A few weeks ago, I wrote about the difference between a partnership and an alliance. In response to that column I received lots of replies from you. They all acknowledged the fact that in communication, it is essential to create clarity regarding the terms you use.
Since that column appeared, a number of consulting firms published their views on the business world and not surprisingly connected their findings to the current pandemic:
Accenture stated that “COVID-19 made it clear that companies can’t navigate through disruption and uncertainty alone”.
The IBM Institute for Business Value 2021 CEO study highlights that in the light of the Covid-19 pandemic “Outperformers—in clear contrast to Underperformers—report a heightened emphasis on partnerships. Asked to identify those factors that increased in importance most in 2020, 63% of Outperformers identify partnerships, compared with only 32% of Underperformers”.
They might be observations that you and I as alliance professionals already know about. For the general audience, however those findings might be an eye opener! Alliances & partnerships are still known to be risky endeavours, with a high chance of failure. We both know that it does not have to be that way, as long as those involved follow a structured approach and carefully manage their alliances.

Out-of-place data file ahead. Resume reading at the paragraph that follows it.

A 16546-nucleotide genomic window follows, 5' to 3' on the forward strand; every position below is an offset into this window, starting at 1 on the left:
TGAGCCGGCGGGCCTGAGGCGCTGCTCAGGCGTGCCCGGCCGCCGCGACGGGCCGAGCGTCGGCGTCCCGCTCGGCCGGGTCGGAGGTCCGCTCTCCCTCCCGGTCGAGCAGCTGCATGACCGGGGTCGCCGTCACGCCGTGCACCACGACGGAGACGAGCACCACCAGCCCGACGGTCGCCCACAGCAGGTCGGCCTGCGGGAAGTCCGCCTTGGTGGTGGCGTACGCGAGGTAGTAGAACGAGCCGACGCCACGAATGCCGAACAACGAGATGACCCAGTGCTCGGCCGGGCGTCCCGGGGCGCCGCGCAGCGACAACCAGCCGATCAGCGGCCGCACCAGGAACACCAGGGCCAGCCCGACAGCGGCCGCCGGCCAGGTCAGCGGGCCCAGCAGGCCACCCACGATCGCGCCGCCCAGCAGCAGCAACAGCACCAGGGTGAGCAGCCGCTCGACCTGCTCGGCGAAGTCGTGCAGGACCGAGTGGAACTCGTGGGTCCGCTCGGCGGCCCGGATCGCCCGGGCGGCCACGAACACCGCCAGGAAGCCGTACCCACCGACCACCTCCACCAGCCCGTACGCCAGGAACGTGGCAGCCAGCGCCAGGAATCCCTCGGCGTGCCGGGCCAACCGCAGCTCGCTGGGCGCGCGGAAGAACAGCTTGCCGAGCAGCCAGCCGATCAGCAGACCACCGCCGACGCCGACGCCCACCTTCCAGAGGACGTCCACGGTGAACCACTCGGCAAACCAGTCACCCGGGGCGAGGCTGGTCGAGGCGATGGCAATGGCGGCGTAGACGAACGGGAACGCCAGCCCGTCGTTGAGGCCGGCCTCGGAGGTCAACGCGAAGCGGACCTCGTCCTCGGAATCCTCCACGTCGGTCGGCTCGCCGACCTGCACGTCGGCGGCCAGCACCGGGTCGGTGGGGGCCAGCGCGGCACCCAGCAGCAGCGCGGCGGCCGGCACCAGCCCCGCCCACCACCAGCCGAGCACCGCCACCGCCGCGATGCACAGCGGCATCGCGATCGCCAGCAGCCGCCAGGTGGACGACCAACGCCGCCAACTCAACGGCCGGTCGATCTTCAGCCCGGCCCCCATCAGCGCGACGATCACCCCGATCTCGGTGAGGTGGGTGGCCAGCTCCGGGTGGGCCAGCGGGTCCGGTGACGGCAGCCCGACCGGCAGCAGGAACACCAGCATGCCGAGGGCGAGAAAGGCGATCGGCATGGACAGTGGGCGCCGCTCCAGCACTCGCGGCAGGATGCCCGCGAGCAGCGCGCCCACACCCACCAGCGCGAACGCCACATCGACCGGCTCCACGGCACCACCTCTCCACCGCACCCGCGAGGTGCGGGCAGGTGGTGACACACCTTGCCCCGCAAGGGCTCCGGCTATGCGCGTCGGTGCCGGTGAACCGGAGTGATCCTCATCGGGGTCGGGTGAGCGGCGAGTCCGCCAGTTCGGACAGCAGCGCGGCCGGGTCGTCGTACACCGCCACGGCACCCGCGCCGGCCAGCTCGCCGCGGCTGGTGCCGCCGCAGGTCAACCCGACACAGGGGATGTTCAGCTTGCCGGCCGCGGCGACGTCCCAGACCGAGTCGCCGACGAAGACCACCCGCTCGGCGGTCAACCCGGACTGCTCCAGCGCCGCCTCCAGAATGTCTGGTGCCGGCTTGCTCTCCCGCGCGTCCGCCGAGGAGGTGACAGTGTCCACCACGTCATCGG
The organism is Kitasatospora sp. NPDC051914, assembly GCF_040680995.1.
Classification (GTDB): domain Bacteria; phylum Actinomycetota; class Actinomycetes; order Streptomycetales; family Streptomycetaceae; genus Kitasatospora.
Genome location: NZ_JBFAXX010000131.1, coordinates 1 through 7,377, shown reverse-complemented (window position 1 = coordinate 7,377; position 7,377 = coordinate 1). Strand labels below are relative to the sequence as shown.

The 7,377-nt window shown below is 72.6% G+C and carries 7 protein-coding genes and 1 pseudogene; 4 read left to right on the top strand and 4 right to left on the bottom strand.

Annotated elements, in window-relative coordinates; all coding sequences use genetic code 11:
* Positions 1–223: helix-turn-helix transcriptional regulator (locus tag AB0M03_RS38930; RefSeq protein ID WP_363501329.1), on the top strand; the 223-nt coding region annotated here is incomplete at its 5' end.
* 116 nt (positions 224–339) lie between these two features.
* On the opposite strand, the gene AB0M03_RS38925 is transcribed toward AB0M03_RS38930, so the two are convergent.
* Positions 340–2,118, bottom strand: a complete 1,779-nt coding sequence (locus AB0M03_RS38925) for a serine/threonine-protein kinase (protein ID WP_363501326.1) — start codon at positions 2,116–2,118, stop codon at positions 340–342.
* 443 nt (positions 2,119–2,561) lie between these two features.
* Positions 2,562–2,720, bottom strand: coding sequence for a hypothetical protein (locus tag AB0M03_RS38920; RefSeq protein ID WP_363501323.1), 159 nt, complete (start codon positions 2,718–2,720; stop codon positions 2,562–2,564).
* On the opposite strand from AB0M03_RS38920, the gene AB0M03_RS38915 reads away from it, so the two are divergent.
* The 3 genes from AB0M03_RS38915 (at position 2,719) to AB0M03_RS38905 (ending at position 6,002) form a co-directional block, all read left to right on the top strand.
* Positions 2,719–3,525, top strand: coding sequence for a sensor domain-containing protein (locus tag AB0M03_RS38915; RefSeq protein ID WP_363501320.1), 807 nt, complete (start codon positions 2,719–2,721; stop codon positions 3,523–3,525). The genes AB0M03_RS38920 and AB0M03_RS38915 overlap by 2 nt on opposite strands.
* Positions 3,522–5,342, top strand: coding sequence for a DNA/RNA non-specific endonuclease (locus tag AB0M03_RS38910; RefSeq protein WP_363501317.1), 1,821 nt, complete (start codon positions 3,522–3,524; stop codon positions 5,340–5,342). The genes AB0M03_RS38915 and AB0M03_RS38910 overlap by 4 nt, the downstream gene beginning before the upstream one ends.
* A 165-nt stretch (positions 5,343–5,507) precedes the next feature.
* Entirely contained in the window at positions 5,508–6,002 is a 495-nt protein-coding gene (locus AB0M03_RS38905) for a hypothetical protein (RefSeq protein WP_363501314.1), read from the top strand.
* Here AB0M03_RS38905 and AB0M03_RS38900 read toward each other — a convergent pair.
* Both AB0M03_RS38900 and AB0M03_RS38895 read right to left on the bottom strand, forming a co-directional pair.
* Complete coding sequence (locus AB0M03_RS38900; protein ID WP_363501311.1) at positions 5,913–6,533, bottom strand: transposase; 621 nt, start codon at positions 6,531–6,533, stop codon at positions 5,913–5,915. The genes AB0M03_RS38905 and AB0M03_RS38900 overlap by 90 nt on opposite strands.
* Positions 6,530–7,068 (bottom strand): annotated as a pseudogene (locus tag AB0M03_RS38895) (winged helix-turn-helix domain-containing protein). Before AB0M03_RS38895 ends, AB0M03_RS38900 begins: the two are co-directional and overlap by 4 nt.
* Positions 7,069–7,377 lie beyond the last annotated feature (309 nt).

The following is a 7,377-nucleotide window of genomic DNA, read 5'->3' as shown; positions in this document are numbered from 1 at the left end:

However, some other reports also appeared and these put alliances in the same category as mergers and acquisitions (M&A). Deloitte even dares to name alliances “non-traditional deals” and Bain & Company write about “updating traditional M&A playbooks for […] partnerships”.
These are risky statements! Alliances & partnerships might have, in some stages, a similar process to M&A. However similar is not the same. Alliances require a fundamentally different approach when it comes to partner selection, negotiation, launch and management. Not to mention that in alliances & partnerships, Trust plays an even more essential role than in M&A. (The capital T in Trust initially was a typo, but I left it as it is, as it underpins the importance of Trust in alliances & partnerships!).
The good thing about these reports is that they show a heightened attention for alliances & partnerships. The risk I see is that companies might opportunistically jump into alliances without proper, or with incorrect preparation, and you know, good preparation (as we teach in our Alliance Masterclass) is half the work!
Links to reports mentioned in this column: